Escape From Tomorrow
Facts and Figures
Run time: 90 mins
In Theaters: Saturday 19th July 2014
Box Office USA: $0.2M
Distributed by: FilmBuff
Contactmusic.com: 4 / 5
Rotten Tomatoes: 56%
Fresh: 44 Rotten: 34
IMDB: 5.2 / 10
Escape From Tomorrow Movie Review
Cleverly shot guerrilla-style in Disney's Florida and California theme parks, this offbeat thriller is an exercise in relentlessly inventive filmmaking, vividly proving that pure imagination can overcome a micro-budget. Writer-director Moore propels us into a crazed nightmarish odyssey that's disorienting in all the right ways and then surprises us with an emotional final punch.
It's the last day of a family holiday in Florida, and Jim (Abramsohn) wants to make the most of it with his wife Emily (Schuber) and their energetic kids (Rodriguez and Dalton). This morning he learned that he's lost his job, and decides to keep it a secret. And now everything looks a bit wrong as he starts hallucinating scary faces where there should be smiles. He also continually notices two giggling French girls (Safady and Mahendru) who seem to be following them everywhere. And the day gets even stranger when he meets a hypnotic woman (Lees-Taylor) who's part of a prostitution ring involving the Disney princesses. Further into the rabbit hole, he has a terrifying encounter with a mad scientist (Klassen).
Filmmaker Moore expertly draws on the creepiness that already infuses Disney's too-smiley attractions to crank up the horror. And then there are the everyday terrors of theme parks: endless queuing, disappointing ride closures and the family tensions these kinds of holidays bring up. So as the day continues, Jim blurs the lines between him and the characters in the Disney fairy tales, especially the scarier elements. And Abramsohn plays it perfectly, leaving us wondering if we're watching the unravelling mind of man terrified of unemployment, a frightening parallel reality, or perhaps it's just a nasty bout of food poisoning.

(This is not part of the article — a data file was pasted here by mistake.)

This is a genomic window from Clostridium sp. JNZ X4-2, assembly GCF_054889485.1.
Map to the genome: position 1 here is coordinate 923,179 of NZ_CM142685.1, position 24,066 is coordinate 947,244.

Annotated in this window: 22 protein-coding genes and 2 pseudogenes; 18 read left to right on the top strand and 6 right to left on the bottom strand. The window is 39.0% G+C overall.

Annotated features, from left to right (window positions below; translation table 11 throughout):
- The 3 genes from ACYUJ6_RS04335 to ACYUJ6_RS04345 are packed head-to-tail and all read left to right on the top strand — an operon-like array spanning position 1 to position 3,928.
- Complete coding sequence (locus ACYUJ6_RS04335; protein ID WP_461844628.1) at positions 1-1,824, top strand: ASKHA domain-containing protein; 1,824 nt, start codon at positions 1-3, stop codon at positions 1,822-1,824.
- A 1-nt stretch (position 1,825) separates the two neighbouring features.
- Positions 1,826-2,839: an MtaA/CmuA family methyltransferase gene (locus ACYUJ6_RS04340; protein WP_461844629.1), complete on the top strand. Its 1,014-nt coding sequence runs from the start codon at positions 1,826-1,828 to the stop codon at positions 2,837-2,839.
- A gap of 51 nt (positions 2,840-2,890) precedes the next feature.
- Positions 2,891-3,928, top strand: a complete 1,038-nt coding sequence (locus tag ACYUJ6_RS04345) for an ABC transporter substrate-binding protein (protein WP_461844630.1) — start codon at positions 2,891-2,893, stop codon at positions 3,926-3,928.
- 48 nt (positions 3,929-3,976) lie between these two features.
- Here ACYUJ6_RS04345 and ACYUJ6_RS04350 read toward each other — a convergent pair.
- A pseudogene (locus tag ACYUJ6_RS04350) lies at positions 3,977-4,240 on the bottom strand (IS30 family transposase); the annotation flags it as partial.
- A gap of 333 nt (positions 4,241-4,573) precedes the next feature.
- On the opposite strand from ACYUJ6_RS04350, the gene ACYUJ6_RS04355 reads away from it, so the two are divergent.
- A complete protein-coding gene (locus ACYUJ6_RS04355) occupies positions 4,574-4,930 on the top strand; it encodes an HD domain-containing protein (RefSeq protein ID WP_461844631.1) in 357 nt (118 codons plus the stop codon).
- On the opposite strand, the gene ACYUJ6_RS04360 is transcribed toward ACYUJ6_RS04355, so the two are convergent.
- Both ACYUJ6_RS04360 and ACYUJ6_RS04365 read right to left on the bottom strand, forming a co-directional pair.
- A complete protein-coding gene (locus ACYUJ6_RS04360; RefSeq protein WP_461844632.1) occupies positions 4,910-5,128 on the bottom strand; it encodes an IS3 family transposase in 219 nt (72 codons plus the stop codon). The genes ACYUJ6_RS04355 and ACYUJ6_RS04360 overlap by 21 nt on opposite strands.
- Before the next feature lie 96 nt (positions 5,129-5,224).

All of this is strikingly shot in black and white and sharply well-edited, so it looks like Moore had full approval from Disney. Which he didn't. He uses a lot of green-screen trickery, but the effects are nearly seamless. And the way it's assembled makes the performances feel improvisational and sometimes unnervingly realistic. It also quietly builds into a Hitchcock-style thriller before transforming into something more Lynchian: surreal and seriously freaky. But what lingers in our mind is the way Moore uses the "Happiest Place on Earth" to explore a very dark emotional reality.